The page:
Fourteen years later, the drone is the quintessential weapon of the American military, which now boasts roughly a thousand Predator pilots. At any given moment, scores of them sit in darkened trailers around the country, staring at the bright infrared camera feeds from drones that might be flying over Afghanistan, Iraq, Syria, Pakistan, or Somalia. Between August 2014 and August 2015, a single Predator squadron—the 432nd Air Expeditionary Wing in Nevada—flew 4,300 sorties and dropped 1,000 warheads on ISIS targets. By enabling the White House to intervene without committing troops to battle, the drone has transformed US foreign policy. ... The Predator as we know it—with its capacity to be piloted from thousands of miles away and its complement of Hellfire missiles—wasn’t developed with the expectation that entire wars might one day be fought by pilots sitting in trailers. As a matter of fact, most military planners at the time regarded the Predator as pretty much a technological dead end. ... The lethal Predator wasn’t a production vehicle. It was a hot rod, built for one all-out race against the clock. Of course, in those months before September 11, 2001, none of its designers knew the nature of the clock they were racing against. And most Americans have no idea quite how close they came to beating it.
Drones—or remotely piloted aircraft (RPAs), as they are known in the military—have quickly become one of the Pentagon’s tools of choice for precision surveillance and attack, and Holloman is responsible for training new pilots and sensor operators in order to meet swelling demand. This year the base will produce 818 RPA operators, more than double the number of projected F-16 trainees. All told, over 20,000 military and civilian personnel are currently assigned to the RPA program, representing nearly 5% of the Air Force's total capability. ... Base and squadron commanders say the RPA program is on track to become one of the Air Force’s largest divisions. In fact, for the first time ever, drones were responsible for more than half of the weapons dropped by the U.S. on Afghanistan last year. New recruits and pilots transferring to the drone program from other aircraft all pass through Holloman, sooner or later. ... If the pilot of popular mythology is intuitive and independent, the pilot of the RPA era must be analytical and collaborative. He (or sometimes she) must be comfortable multitasking, effective at communicating within and across teams, and capable of continually learning on the job. He or she may have a family to support, and the desire to be present at Little League games and piano recitals. ... Indeed, the daily reality for RPA pilots, as well as sensors, stands in stark contrast to the Maverick of myth. ... The new Maverick represents the future of work in a fully global world dominated by complex machines, complex communications, and fluid, remote teams.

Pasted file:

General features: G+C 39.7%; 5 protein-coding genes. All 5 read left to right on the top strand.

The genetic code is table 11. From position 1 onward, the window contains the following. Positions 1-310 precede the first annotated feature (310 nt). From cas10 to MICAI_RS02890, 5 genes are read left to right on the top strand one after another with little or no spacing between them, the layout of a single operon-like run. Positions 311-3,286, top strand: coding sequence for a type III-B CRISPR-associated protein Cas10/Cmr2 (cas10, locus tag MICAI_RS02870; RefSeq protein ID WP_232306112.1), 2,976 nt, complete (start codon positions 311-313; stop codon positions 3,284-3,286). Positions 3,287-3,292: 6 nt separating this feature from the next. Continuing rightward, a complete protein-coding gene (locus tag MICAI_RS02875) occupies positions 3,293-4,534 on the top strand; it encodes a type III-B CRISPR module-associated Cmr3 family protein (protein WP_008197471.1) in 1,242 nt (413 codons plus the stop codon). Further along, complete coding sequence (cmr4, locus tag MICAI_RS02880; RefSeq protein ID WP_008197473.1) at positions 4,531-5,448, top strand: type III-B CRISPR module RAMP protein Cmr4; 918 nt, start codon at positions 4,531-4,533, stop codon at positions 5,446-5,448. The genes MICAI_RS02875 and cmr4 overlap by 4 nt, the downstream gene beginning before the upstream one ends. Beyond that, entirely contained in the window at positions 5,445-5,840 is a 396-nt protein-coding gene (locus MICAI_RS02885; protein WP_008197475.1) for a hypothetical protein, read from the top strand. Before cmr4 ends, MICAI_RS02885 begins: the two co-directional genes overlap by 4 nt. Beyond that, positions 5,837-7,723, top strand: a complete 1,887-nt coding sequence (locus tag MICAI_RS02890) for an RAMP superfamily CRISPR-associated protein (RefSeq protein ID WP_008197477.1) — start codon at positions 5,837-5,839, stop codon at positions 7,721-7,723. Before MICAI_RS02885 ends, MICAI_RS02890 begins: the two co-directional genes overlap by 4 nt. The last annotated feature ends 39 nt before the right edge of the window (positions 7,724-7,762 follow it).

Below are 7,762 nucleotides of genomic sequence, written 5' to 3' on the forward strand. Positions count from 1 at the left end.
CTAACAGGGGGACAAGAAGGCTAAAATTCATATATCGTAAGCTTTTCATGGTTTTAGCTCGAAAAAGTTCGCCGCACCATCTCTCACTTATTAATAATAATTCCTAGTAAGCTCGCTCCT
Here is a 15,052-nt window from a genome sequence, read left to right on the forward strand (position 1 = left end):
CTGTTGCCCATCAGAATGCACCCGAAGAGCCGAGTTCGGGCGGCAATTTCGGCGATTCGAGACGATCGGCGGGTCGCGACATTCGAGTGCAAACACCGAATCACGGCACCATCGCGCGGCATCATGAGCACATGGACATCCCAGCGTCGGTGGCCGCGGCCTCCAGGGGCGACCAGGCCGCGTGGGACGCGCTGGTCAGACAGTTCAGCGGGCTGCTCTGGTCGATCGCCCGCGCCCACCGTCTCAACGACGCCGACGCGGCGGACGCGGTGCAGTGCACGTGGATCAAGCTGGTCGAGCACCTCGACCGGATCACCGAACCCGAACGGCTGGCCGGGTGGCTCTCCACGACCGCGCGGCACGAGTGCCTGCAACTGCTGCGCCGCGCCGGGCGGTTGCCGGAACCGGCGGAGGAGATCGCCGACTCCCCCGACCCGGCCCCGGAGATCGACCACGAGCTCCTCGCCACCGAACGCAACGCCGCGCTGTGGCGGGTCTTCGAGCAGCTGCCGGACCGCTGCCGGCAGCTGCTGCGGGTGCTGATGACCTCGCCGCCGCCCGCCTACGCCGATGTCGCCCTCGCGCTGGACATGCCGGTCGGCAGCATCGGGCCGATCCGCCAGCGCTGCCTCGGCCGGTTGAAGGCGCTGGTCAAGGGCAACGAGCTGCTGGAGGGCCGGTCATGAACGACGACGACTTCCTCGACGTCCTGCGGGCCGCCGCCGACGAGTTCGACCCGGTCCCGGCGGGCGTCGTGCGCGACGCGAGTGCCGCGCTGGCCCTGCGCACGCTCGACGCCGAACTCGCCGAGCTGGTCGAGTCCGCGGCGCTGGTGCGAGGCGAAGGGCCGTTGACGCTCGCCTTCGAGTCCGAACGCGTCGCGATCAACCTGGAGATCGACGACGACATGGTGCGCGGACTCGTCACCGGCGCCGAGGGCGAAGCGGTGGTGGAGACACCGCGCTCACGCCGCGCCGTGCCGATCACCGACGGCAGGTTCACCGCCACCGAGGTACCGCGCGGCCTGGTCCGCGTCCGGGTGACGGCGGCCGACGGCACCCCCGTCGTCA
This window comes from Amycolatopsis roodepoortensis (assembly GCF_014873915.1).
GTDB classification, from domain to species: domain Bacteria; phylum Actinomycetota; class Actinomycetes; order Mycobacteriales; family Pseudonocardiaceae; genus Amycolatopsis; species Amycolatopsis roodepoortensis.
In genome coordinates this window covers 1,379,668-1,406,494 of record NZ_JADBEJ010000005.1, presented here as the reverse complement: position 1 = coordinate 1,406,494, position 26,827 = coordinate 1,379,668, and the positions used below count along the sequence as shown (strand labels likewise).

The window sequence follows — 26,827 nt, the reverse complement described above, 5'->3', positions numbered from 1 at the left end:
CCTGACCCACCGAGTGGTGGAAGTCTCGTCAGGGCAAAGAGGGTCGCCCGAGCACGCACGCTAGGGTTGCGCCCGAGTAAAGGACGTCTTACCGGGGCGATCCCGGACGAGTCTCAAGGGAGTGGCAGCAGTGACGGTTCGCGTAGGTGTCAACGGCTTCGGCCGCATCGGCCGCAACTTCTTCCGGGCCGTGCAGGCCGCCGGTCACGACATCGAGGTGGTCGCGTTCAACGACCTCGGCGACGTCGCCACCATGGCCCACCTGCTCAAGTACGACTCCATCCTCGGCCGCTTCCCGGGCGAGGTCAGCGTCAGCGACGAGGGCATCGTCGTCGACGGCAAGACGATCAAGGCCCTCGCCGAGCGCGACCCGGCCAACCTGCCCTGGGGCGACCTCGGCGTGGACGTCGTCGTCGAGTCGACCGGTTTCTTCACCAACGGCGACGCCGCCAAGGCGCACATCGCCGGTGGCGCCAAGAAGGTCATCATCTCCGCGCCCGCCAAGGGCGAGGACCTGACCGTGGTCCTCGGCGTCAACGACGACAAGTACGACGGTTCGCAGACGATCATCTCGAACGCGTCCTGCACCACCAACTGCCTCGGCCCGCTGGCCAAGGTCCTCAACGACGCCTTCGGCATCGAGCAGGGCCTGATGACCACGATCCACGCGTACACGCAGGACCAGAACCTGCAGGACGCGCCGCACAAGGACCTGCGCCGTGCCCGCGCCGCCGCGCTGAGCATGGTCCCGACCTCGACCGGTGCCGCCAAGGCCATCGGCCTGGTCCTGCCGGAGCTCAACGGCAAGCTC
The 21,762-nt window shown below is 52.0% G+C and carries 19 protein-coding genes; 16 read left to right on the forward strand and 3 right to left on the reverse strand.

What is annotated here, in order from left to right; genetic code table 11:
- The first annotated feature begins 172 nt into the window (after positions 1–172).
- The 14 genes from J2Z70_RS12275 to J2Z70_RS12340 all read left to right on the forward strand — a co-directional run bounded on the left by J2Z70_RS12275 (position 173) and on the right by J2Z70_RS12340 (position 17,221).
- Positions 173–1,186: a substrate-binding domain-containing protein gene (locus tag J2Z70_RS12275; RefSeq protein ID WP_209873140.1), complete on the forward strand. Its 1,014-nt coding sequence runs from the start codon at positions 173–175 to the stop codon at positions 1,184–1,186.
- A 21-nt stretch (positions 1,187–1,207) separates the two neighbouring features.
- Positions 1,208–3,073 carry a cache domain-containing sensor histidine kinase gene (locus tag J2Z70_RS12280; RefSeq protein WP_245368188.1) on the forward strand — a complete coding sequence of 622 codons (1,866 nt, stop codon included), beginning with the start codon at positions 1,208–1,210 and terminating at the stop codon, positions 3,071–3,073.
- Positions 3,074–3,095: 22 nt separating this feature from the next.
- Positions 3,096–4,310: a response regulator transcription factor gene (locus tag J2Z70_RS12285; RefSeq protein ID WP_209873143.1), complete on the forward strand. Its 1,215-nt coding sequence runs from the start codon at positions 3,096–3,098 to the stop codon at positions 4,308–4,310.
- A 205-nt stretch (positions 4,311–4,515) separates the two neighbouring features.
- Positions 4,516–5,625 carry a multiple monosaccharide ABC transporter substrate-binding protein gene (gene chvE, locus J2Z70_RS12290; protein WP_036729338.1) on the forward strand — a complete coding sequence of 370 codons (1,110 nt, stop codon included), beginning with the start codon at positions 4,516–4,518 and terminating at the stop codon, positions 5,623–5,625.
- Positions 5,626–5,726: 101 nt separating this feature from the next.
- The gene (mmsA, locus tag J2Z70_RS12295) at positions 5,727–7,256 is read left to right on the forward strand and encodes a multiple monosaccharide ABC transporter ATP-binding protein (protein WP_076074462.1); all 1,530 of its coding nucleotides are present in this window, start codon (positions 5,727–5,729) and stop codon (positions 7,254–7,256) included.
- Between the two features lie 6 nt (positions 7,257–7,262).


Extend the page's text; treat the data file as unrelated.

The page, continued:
The ambition to create the version of the F-35 that I watched on the tarmac at Patuxent River—one that can make short takeoffs and vertical landings—was what got the fighter jet’s development under way in the 1980s. The Defense Advanced Research Projects Agency (Darpa), the Pentagon’s tech arm, began working at the Marine Corps’ behest on an improved version of the Harrier, a crash-prone vertical-landing jet of British design. According to a Pentagon history of the F-35, Darpa quietly sought assistance from a research and development arm of Lockheed Martin known as the Skunk Works. By the early 1990s, the Darpa-Skunk Works collaboration had produced preliminary concepts, and the Marine Corps began pressing Congress for funding. The Air Force and Navy insisted that they, too, needed stealthy, supersonic fighters to replace aging Cold War-era models. Out of this clamoring grew a consensus that the only way to afford thousands of cutting-edge fighters was to build a basic model that could be customized for each service. ... The degree of commonality among the three versions of the F-35—the shared features—turned out to be not the anticipated 70 percent but a mere 25 percent, meaning that hoped-for economies of scale never materialized. A pattern of continual reengineering resulted in billions of dollars in cost overruns and yearslong delays.